Silver oak leaf cluster
Meritorious Service Medal (with 5 oak leaf clusters)
Valor device.svgAward numeral 9.png Air Medal (with Valor Device and award numeral 9)
Army Commendation Medal (with Valor Device)
Bronze oak leaf cluster
Army Achievement Medal (with 1 oak leaf cluster)
U.S. Unit Awards
Joint Meritorious Unit Award
Valorous Unit Award
U.S. Service (Campaign) Medals and Service and Training Ribbons
Army Good Conduct Medal
Bronze star
Bronze star
National Defense Service Medal (with two Service Stars)
Armed Forces Expeditionary Medal
Bronze star
Bronze star
Vietnam Service Medal (with two bronze campaign stars)
Bronze star
Bronze star
Southwest Asia Service Medal (with two bronze campaign stars)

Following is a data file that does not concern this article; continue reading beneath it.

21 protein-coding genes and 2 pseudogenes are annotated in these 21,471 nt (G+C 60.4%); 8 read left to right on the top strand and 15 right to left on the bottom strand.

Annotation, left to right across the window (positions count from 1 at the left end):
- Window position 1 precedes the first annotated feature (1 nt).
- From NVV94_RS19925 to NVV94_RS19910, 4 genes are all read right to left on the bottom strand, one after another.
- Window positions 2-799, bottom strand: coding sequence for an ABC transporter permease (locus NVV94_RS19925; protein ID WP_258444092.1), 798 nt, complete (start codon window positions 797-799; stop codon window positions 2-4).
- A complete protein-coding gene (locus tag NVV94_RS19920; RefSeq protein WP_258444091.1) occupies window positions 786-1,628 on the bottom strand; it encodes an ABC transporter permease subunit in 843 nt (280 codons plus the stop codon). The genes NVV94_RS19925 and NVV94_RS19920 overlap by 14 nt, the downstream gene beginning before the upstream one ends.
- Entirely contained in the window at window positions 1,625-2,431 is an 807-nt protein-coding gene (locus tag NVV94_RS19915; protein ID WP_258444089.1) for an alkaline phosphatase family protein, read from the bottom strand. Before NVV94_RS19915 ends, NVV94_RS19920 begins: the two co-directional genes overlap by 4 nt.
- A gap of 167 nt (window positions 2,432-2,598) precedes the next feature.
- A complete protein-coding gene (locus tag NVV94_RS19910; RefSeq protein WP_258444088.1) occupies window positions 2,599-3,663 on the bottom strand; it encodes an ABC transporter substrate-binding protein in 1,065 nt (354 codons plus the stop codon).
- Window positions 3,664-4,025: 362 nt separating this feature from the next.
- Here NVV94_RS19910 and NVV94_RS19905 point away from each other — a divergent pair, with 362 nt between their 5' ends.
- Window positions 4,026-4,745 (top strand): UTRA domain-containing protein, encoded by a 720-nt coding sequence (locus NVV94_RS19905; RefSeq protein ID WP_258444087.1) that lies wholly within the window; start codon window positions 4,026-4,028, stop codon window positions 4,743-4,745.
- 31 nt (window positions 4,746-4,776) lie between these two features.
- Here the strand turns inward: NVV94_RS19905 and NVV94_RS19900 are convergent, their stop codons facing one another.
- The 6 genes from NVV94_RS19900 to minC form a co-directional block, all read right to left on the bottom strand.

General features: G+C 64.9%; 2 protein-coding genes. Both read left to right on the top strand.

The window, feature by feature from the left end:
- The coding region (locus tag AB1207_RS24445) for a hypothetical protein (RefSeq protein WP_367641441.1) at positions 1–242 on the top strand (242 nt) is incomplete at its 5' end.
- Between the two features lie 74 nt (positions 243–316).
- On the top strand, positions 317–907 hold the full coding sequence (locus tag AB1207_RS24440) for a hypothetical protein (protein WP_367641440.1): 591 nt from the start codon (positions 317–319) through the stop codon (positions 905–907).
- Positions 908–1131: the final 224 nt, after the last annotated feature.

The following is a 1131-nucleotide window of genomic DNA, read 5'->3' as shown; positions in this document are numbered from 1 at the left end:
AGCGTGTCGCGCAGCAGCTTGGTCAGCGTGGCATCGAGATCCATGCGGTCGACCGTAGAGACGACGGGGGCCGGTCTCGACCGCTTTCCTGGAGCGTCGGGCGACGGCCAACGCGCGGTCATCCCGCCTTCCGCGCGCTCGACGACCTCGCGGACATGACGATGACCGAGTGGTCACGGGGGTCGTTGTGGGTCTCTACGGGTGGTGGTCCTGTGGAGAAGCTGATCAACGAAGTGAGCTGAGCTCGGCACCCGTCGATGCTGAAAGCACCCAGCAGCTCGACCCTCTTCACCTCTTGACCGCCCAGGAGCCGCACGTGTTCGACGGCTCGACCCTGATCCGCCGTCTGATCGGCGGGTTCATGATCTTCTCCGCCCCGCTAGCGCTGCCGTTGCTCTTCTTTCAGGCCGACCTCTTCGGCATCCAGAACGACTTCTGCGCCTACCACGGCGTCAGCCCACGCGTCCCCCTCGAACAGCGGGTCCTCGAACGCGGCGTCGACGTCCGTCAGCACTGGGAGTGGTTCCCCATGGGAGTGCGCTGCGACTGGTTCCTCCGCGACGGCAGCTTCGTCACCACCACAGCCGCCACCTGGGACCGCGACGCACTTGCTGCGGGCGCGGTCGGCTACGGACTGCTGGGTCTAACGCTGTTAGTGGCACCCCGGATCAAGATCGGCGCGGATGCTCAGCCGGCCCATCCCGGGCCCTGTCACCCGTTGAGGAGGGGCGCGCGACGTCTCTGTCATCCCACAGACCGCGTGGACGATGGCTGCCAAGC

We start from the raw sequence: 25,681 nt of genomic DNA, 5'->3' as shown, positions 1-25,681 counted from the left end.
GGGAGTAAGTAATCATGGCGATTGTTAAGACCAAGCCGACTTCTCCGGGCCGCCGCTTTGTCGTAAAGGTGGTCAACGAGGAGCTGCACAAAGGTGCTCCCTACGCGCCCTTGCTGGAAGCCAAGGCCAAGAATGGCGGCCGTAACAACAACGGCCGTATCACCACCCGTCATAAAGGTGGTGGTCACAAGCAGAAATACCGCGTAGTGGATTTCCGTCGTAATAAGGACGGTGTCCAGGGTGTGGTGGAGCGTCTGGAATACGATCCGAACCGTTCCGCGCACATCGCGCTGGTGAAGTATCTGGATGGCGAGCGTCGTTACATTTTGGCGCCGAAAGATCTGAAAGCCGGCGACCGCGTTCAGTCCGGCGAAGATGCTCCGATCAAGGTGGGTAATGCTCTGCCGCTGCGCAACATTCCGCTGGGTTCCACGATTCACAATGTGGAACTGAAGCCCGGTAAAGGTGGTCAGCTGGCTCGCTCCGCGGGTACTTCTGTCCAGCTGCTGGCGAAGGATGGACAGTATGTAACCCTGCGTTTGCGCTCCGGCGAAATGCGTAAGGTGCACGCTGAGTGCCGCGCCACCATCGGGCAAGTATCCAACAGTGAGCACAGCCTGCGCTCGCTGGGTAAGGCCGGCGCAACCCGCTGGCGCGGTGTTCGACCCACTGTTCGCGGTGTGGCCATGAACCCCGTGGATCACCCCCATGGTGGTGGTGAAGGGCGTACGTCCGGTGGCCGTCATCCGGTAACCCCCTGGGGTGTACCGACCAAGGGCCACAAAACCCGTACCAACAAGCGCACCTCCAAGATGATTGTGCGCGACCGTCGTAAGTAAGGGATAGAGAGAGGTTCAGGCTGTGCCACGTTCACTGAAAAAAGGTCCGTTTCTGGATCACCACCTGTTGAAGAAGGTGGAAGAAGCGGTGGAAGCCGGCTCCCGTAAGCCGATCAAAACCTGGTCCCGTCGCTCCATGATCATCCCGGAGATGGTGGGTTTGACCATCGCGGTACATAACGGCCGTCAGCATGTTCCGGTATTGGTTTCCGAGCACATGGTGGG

Army Service Ribbon
Award numeral 4.png Army Overseas Service Ribbon (with award numeral 4)
U.S. badges, patches and tabs
ArmyAvitBadge.gif Aircraft Crewmember's Badge
United States Army Staff Identification Badge.png Army Staff Identification Badge
Seal of the United States Central Command.png United States Central Command Badge
U.S. non-military and foreign military awards and decorations
Presidential Medal of Freedom (ribbon).svg United States Presidential Medal of Freedom
Order of the British Empire (Military) Ribbon.png Knight Commander of the Order of the British Empire
Cheon-Su Security Medal Ribbon.png Cheon-Su Security Medal
Gallantry Cross Unit Citation.png Republic of Vietnam Gallantry Cross Unit Citation Ribbon
Civil Action Unit Citation.png Republic of Vietnam Civil Actions Unit Citation Ribbon
Vietnam Campaign Medal ribbon with 60- clasp.svg Republic of Vietnam Campaign Medal